"During the early years, visitors were invited to witness this "museum in the making". The concept of creating a facility dedicated to the "ordinary people" of the Revolutionary era - and at the same time allowing visitors to observe and even participate in the process of creation - was unique. Guidelines for furnishing the farmhouse were established with the help of 18th century Chester County estate inventories. The collection consists of antiques, reproductions and replicas of Chester County pieces primarily from the collection at the Chester County Historical Society.

"Most recently the Plantation's buildings have undergone yet another restoration effort. The farmhouse and stone cabin were restored with the help of funding from a Community Development Block Grant from Delaware County Council. The wagon barn reopened at the end of the 2010 season after extensive restoration funded by a second Community Development Block Grant from Delaware County Council. Work on the stable barn and springhouse was completed early in 2012 through funding from the Commonwealth of Pennsylvania and a Community Development Block Grant from Delaware County Council." Colonial Pennsylvania Plantation is still operational as of 2014.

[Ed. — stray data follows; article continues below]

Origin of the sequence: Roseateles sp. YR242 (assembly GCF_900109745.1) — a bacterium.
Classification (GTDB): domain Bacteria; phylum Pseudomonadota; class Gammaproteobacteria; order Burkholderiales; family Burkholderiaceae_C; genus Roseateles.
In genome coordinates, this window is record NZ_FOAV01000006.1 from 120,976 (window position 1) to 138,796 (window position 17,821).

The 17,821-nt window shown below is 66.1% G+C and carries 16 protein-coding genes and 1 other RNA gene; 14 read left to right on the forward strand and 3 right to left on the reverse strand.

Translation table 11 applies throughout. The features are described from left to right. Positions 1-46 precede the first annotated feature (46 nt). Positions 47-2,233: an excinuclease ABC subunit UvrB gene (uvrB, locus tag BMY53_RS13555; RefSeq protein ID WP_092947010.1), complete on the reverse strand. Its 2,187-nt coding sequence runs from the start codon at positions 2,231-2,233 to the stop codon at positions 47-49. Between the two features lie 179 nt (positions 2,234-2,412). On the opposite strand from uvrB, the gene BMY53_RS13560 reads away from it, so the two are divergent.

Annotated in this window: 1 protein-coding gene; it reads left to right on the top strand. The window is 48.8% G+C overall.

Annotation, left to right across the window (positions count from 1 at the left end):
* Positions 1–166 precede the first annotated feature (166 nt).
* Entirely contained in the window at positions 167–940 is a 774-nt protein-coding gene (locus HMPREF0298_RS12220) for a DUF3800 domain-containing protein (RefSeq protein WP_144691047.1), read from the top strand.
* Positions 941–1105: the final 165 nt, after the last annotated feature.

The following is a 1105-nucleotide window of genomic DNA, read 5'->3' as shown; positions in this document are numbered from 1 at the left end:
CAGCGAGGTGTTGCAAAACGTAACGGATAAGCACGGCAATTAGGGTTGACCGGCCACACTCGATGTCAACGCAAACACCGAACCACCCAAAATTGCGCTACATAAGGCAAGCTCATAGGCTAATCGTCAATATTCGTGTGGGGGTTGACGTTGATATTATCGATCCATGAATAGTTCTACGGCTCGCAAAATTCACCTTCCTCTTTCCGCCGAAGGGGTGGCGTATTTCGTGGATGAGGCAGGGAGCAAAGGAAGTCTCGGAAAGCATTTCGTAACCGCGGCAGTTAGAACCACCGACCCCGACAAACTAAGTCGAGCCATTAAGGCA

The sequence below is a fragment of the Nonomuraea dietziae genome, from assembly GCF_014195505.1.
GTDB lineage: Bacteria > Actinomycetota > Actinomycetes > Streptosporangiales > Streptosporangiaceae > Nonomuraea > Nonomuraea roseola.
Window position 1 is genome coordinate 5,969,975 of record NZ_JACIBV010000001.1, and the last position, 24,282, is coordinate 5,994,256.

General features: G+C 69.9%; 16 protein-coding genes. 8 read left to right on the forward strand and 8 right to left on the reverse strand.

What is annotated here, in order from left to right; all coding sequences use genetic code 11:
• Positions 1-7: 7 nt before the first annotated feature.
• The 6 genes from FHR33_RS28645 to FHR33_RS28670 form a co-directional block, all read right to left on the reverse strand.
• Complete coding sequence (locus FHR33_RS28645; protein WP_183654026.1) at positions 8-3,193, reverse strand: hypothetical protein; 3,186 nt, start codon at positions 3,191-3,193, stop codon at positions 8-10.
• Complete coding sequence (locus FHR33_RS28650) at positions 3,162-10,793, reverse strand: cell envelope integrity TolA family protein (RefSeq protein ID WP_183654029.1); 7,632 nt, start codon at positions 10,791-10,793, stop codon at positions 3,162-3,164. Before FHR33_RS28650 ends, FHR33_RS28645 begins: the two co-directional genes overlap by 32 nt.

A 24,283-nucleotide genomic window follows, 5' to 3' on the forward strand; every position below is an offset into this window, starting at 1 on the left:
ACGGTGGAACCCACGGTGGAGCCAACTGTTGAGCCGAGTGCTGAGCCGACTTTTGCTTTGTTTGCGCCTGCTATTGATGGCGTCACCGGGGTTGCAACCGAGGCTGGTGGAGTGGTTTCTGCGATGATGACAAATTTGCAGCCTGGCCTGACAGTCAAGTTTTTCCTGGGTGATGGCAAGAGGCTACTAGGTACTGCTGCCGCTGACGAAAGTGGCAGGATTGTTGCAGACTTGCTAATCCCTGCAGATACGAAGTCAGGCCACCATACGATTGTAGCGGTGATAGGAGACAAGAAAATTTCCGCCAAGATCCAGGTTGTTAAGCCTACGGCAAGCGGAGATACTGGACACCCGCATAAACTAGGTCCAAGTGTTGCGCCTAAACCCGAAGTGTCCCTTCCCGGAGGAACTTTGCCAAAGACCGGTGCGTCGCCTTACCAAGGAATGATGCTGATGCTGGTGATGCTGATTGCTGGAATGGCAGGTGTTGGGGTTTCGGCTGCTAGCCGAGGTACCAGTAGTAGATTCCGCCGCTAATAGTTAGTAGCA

Quoted text from: Colonial Pennsylvania Plantation. "About the Colonial Pennsylvania Plantation. Accessed December 17, 2013.

This collection consists of various secondary-source materials gathered by Colonial Pennsylvania Plantation to support the organization's research and work. It includes academic articles and newspaper clippings, research papers and narrative histories, maps, transcripts of primary source documents, and printed materials. The collection covers topics relating to life in Colonial life in America, such as clothing, cooking, crafts, industry, and religion, especially as relevant to historic reenactment. There is also some local history research.

Two large segments, topic files and bound reports, make up the bulk of the collection. The topic files are arranged alphabetically and contain many types of materials as enumerated above. The bound reports cover historical practices and activities for reenactment research, heritage plant life, local history, and other topics relevant to Colonial Pennsylvania Plantation. Many reports were written by Villanova students; others were written by students of other local universities, Colonial Pennsylvania Plantation employees and interns, or others.